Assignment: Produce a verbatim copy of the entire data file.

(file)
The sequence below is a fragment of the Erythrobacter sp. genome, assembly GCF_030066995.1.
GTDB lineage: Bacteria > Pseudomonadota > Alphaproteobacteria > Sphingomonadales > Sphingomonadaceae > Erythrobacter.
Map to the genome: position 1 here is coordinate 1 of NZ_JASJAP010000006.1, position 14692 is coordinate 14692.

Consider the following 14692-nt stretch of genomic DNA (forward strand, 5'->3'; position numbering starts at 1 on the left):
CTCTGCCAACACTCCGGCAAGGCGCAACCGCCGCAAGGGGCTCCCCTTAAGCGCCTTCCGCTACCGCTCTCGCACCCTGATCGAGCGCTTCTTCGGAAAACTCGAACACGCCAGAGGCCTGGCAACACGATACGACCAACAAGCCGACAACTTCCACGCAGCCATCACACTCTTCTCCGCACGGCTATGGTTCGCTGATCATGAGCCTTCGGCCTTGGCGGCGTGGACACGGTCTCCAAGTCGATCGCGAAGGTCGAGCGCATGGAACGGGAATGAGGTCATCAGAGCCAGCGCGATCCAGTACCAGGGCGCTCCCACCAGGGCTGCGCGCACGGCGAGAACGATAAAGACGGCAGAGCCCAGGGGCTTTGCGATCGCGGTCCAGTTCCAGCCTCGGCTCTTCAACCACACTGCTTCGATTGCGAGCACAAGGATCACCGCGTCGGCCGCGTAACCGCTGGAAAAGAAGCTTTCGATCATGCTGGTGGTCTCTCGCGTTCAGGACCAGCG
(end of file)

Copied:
The sequence below is a fragment of the Erythrobacter sp. genome, assembly GCF_030066995.1.
GTDB lineage: Bacteria > Pseudomonadota > Alphaproteobacteria > Sphingomonadales > Sphingomonadaceae > Erythrobacter.
Map to the genome: position 1 here is coordinate 1 of NZ_JASJAP010000006.1, position 14692 is coordinate 14692.

Consider the following 14692-nt stretch of genomic DNA (forward strand, 5'->3'; position numbering starts at 1 on the left):
CTCTGCCAACACTCCGGCAAGGCGCAACCGCCGCAAGGGGCTCCCCTTAAGCGCCTTCCGCTACCGCTCTCGCACCCTGATCGAGCGCTTCTTCGGAAAACTCGAACACGCCAGAGGCCTGGCAACACGATACGACCAACAAGCCGACAACTTCCACGCAGCCATCACACTCTTCTCCGCACGGCTATGGTTCGCTGATCATGAGCCTTCGGCCTTGGCGGCGTGGACACGGTCTCCAAGTCGATCGCGAAGGTCGAGCGCATGGAACGGGAATGAGGTCATCAGAGCCAGCGCGATCCAGTACCAGGGCGCTCCCACCAGGGCTGCGCGCACGGCGAGAACGATAAAGACGGCAGAGCCCAGGGGCTTTGCGATCGCGGTCCAGTTCCAGCCTCGGCTCTTCAACCACACTGCTTCGATTGCGAGCACAAGGATCACCGCGTCGGCCGCGTAACCGCTGGAAAAGAAGCTTTCGATCATGCTGGTGGTCTCTCGCGTTCAGGACCAGCG